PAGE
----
Customer Reviews

Most Helpful Customer Reviews

316 of 330 people found the following review helpful By John S. Ryan on January 7, 2002
Format: Hardcover Verified Purchase
I really like Stephen Mitchell's work, but it's important to know what you're getting.
What you're ordinarily _not_ getting is a straight-up translation of the source text; you're getting Mitchell's attempt to render the source text into a fine English poem that expresses the spiritual insights he wants it to express. (Examples: his excellent interpretive renderings of the Psalms and the Tao Te Ching. They are excellent interpretive renderings; they are _not_ translations.)
Even when the translation _is_ straightforward, he tends to chop the text to bits and just keep the parts he agrees with. (Examples: his translation of the book of Genesis, which includes the entire text but relegates the "spiritually suspect" parts to an appendix, and his rendering of the book of Job, which includes some terrific translation but omits the speech of Elihu and the poem in praise of wisdom.)
And now he's done the Bhagavad Gita. Has he translated it, or has he interpretively rendered it?
Well, the first point to make is that he _has_ included the entire text and limited himself to offering commentary on the parts he doesn't agree with. (Incidentally, I tend to disagree with the same parts and I understand that there have been Hindu scholars who have at least raised the same questions that Mitchell does.) This point alone means that Mitchell's Gita is a landmark: he hasn't chopped up the text in order to leave out the "spiritually inferior" portions.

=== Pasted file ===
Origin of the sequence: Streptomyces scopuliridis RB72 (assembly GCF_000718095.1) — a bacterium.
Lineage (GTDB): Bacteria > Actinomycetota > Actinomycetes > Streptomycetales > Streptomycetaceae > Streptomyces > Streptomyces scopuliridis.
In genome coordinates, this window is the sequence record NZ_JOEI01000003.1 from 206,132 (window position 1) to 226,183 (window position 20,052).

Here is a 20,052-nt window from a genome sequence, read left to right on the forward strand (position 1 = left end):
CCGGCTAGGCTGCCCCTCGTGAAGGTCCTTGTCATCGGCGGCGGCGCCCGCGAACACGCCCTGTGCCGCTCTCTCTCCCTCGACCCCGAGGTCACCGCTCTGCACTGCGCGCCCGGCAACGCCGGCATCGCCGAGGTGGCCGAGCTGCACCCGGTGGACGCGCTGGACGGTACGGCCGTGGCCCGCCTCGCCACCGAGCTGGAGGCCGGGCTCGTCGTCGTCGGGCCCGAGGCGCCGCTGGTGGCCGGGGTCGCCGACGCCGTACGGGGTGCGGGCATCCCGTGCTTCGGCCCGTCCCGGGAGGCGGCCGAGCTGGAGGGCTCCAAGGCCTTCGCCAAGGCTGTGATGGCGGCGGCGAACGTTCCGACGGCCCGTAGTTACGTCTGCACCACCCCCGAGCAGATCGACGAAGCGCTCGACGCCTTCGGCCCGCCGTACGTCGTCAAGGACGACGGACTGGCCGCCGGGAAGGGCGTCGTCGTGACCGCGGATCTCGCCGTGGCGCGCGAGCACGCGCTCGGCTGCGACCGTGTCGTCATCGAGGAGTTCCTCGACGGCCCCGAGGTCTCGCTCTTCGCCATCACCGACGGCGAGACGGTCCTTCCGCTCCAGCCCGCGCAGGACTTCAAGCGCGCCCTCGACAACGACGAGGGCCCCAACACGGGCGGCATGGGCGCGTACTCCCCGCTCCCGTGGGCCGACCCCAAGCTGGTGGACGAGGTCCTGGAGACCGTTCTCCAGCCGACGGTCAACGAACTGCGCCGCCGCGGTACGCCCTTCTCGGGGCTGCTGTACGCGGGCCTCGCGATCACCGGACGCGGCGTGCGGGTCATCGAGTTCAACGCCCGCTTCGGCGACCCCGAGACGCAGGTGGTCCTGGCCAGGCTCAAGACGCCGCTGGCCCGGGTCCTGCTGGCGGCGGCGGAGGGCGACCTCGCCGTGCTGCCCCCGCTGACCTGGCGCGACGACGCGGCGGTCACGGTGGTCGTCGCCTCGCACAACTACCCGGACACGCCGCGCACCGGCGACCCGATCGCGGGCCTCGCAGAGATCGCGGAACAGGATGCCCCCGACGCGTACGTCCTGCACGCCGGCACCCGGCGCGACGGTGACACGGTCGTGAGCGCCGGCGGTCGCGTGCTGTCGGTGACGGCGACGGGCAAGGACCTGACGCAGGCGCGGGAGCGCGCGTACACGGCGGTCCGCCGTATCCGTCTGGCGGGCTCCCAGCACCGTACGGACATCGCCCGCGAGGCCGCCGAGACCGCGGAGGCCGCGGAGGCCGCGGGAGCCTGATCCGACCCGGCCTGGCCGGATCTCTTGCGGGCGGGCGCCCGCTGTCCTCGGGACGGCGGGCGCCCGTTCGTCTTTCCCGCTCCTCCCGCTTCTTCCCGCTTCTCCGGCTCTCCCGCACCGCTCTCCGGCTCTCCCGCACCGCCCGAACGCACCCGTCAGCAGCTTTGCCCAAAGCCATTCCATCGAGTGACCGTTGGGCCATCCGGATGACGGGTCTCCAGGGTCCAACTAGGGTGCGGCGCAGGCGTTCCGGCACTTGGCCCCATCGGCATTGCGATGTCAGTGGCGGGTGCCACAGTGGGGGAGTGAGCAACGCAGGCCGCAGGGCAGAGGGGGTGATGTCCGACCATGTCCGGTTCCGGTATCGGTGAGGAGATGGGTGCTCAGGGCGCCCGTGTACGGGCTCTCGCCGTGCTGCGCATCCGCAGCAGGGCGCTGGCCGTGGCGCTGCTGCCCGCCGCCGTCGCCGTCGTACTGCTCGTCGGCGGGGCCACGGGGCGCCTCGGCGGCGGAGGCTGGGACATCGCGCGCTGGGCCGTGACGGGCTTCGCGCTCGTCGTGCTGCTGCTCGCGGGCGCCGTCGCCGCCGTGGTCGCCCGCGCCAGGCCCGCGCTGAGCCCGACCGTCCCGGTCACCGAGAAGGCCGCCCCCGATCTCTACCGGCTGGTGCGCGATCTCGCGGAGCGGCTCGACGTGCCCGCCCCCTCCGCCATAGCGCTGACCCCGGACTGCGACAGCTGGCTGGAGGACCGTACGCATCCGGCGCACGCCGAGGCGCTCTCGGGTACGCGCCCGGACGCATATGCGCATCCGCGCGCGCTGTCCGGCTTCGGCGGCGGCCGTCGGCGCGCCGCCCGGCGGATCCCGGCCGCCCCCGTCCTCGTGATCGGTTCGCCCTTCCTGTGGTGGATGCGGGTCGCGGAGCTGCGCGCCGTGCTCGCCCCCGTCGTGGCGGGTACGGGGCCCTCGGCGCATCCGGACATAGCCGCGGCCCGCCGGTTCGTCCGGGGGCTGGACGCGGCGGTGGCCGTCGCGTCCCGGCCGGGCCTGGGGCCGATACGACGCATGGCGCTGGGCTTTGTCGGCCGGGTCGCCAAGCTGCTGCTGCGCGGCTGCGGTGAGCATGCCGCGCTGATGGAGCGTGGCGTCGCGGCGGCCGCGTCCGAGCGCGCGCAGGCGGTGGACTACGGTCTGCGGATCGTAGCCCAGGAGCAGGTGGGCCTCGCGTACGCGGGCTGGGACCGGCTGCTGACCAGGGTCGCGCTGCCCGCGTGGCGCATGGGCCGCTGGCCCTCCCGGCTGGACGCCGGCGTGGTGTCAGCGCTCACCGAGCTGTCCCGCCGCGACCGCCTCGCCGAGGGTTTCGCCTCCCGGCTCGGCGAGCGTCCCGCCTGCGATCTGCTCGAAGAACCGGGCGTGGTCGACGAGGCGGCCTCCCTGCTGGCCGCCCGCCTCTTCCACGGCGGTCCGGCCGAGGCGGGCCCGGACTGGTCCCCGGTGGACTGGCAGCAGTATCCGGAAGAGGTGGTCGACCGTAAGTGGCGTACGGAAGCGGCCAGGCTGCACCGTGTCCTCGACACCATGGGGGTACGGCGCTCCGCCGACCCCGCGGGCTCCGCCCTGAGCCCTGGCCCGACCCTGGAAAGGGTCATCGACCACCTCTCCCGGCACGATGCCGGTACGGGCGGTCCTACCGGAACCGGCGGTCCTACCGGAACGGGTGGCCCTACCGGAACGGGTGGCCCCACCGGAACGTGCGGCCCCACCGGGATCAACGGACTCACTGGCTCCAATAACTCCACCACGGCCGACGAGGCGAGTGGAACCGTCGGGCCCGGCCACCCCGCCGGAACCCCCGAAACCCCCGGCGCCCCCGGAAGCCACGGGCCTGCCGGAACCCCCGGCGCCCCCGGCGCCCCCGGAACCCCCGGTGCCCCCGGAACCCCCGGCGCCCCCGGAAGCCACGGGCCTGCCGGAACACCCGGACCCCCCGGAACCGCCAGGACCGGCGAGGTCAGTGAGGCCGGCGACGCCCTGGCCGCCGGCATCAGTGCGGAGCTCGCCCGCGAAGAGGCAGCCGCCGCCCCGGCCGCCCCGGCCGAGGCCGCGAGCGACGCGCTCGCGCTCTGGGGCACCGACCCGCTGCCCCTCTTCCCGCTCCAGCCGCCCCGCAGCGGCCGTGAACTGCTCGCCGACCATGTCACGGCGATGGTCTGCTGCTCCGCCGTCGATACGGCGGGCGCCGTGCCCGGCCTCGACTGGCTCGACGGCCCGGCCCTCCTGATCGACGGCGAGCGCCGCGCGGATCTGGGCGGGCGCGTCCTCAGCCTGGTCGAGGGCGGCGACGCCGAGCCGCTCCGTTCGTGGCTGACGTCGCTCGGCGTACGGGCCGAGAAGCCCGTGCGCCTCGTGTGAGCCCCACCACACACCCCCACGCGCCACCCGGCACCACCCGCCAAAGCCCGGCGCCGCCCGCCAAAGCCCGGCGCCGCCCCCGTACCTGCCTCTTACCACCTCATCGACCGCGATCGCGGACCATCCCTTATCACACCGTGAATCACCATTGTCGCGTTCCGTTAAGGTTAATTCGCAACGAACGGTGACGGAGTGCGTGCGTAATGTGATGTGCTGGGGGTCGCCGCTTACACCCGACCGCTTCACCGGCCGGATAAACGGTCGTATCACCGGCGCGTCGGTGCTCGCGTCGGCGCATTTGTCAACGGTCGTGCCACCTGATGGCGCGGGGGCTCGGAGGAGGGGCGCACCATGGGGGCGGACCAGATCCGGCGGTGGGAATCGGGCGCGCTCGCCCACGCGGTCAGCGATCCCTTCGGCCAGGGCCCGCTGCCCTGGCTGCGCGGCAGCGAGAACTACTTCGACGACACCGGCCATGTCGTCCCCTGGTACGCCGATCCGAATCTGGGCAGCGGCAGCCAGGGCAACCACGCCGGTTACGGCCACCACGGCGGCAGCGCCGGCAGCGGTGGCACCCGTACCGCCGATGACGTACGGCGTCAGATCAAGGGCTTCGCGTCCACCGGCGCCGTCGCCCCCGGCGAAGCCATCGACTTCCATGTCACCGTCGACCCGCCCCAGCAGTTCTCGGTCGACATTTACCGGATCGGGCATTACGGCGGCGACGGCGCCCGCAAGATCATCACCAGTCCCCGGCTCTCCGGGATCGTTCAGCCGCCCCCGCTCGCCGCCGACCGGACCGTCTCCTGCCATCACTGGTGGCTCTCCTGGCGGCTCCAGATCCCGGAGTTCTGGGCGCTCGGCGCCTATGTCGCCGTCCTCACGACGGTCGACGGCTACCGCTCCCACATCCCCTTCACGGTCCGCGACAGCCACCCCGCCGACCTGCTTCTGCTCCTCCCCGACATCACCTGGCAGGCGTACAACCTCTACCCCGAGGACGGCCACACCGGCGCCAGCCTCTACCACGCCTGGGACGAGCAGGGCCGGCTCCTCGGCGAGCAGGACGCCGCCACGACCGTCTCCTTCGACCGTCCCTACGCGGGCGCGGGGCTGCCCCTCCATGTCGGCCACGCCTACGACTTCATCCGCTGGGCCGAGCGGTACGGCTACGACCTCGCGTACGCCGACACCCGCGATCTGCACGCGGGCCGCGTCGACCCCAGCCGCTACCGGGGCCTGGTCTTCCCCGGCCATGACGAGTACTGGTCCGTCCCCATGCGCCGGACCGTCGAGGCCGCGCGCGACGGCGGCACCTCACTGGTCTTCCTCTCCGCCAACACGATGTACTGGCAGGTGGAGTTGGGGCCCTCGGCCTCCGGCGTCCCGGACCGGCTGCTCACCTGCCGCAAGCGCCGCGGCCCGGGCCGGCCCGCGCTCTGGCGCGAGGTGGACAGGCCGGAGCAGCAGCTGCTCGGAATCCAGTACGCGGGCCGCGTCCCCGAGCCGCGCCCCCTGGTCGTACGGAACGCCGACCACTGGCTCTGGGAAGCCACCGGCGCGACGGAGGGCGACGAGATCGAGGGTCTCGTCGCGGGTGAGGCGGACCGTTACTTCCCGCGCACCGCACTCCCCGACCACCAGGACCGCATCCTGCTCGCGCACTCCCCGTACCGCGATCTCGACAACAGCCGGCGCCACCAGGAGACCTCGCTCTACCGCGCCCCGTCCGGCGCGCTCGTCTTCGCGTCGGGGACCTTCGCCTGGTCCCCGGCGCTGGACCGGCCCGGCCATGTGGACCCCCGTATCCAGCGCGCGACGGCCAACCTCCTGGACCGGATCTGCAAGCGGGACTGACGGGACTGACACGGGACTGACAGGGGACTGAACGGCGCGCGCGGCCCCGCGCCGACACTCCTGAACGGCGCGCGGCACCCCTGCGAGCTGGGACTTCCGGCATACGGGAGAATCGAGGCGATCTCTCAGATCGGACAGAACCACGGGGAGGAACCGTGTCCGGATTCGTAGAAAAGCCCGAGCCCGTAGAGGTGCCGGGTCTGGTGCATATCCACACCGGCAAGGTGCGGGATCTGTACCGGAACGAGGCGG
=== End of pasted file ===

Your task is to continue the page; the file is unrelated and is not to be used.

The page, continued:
So how good is his translation? Well, Mitchell says his own Sanskrit is "rudimentary," but that doesn't mean (as some reviewers seem to think) that he doesn't know any at all. (This is a bit different from his Tao Te Ching, in which he admits that he just doesn't read Chinese.
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114 of 119 people found the following review helpful By Dennis Littrell HALL OF FAMETOP 500 REVIEWERVINE VOICE on August 2, 2001
Format: Hardcover Verified Purchase
First of all this is a beautiful book. The design by Barbara Sturman in which the text is presented in a handsome wine/purple font set in wide margins with the chapter titles in a contemporary font of soft vermillion suggests reverence for the Gita while hinting of a twenty-first century Western appreciation. There is a ribbon sown into the binder for keeping your place.

Second, the emphasis is on the text of the Gita itself garlanded by Mitchell's brief introduction and his "About the Translation" and a most appropriate and valuable appendix, "The Message of the Gita" by Mohandas K. Gandhi from his Collected Works.

Third, there is the translation itself, which is poetic and easily accessible to the contemporary reader without diluting the sacred essence of this great work of spirituality. Mitchell, who has had extensive experience rendering poetic and spiritual works into English, including a much-admired translation of the Tao Te Ching, worked hard at fusing "the dignity of formal verse" into a "sound like natural speech" (p. 32). Rather than go through torturous artificialities in trying to fit all of the text into metric lines, Mitchell has chosen to present some of the Gita in prose. Thus the opening chapter, which he calls "Arjuna's Despair," in which the scene is set and the participants identified, is gracefully told in prose, as is the introduction of the second chapter until Krishna speaks. The effect is beautiful, since it highlights the importance of what Krishna is about to say in a speech that really begins the poem and the teaching. (Shakespeare used this technique.)